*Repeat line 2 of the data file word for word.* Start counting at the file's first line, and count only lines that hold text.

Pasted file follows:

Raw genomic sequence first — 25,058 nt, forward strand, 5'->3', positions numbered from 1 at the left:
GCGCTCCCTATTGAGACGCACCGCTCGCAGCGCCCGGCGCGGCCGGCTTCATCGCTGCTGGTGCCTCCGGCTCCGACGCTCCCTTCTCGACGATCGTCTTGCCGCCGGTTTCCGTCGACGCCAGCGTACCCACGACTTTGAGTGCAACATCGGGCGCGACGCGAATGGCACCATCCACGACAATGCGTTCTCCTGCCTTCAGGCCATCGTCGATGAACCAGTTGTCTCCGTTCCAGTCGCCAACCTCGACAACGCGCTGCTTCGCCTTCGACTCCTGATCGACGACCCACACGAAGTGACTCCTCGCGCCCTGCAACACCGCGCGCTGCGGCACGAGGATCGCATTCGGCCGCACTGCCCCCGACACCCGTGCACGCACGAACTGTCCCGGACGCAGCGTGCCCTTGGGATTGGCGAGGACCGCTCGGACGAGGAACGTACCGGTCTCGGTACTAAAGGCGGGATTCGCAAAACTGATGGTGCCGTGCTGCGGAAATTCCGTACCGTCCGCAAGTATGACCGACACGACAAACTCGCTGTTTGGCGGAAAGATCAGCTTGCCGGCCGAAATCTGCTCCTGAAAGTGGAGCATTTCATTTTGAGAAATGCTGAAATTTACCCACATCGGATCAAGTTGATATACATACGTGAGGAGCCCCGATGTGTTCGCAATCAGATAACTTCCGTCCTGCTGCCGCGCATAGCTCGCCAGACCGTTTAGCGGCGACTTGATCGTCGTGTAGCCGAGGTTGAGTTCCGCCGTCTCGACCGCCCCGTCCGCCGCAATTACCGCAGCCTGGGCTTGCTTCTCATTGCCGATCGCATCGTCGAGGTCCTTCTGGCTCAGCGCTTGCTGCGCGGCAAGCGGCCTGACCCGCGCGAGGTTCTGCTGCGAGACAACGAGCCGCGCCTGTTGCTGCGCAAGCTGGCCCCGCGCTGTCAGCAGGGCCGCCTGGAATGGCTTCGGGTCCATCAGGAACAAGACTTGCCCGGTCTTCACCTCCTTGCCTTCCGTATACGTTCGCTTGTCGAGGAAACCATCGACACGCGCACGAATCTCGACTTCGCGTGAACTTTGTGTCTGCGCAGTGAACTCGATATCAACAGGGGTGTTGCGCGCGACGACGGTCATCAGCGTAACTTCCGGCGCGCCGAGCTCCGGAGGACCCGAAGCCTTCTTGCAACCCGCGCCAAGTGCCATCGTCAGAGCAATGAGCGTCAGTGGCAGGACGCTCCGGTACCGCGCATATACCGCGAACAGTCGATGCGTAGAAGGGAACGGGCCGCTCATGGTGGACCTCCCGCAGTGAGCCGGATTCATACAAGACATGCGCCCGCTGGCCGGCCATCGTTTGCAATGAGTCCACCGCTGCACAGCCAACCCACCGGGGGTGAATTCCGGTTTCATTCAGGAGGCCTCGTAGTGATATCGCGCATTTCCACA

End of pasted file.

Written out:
GCGCTCCCTATTGAGACGCACCGCTCGCAGCGCCCGGCGCGGCCGGCTTCATCGCTGCTGGTGCCTCCGGCTCCGACGCTCCCTTCTCGACGATCGTCTTGCCGCCGGTTTCCGTCGACGCCAGCGTACCCACGACTTTGAGTGCAACATCGGGCGCGACGCGAATGGCACCATCCACGACAATGCGTTCTCCTGCCTTCAGGCCATCGTCGATGAACCAGTTGTCTCCGTTCCAGTCGCCAACCTCGACAACGCGCTGCTTCGCCTTCGACTCCTGATCGACGACCCACACGAAGTGACTCCTCGCGCCCTGCAACACCGCGCGCTGCGGCACGAGGATCGCATTCGGCCGCACTGCCCCCGACACCCGTGCACGCACGAACTGTCCCGGACGCAGCGTGCCCTTGGGATTGGCGAGGACCGCTCGGACGAGGAACGTACCGGTCTCGGTACTAAAGGCGGGATTCGCAAAACTGATGGTGCCGTGCTGCGGAAATTCCGTACCGTCCGCAAGTATGACCGACACGACAAACTCGCTGTTTGGCGGAAAGATCAGCTTGCCGGCCGAAATCTGCTCCTGAAAGTGGAGCATTTCATTTTGAGAAATGCTGAAATTTACCCACATCGGATCAAGTTGATATACATACGTGAGGAGCCCCGATGTGTTCGCAATCAGATAACTTCCGTCCTGCTGCCGCGCATAGCTCGCCAGACCGTTTAGCGGCGACTTGATCGTCGTGTAGCCGAGGTTGAGTTCCGCCGTCTCGACCGCCCCGTCCGCCGCAATTACCGCAGCCTGGGCTTGCTTCTCATTGCCGATCGCATCGTCGAGGTCCTTCTGGCTCAGCGCTTGCTGCGCGGCAAGCGGCCTGACCCGCGCGAGGTTCTGCTGCGAGACAACGAGCCGCGCCTGTTGCTGCGCAAGCTGGCCCCGCGCTGTCAGCAGGGCCGCCTGGAATGGCTTCGGGTCCATCAGGAACAAGACTTGCCCGGTCTTCACCTCCTTGCCTTCCGTATACGTTCGCTTGTCGAGGAAACCATCGACACGCGCACGAATCTCGACTTCGCGTGAACTTTGTGTCTGCGCAGTGAACTCGATATCAACAGGGGTGTTGCGCGCGACGACGGTCATCAGCGTAACTTCCGGCGCGCCGAGCTCCGGAGGACCCGAAGCCTTCTTGCAACCCGCGCCAAGTGCCATCGTCAGAGCAATGAGCGTCAGTGGCAGGACGCTCCGGTACCGCGCATATACCGCGAACAGTCGATGCGTAGAAGGGAACGGGCCGCTCATGGTGGACCTCCCGCAGTGAGCCGGATTCATACAAGACATGCGCCCGCTGGCCGGCCATCGTTTGCAATGAGTCCACCGCTGCACAGCCAACCCACCGGGGGTGAATTCCGGTTTCATTCAGGAGGCCTCGTAGTGATATCGCGCATTTCCACA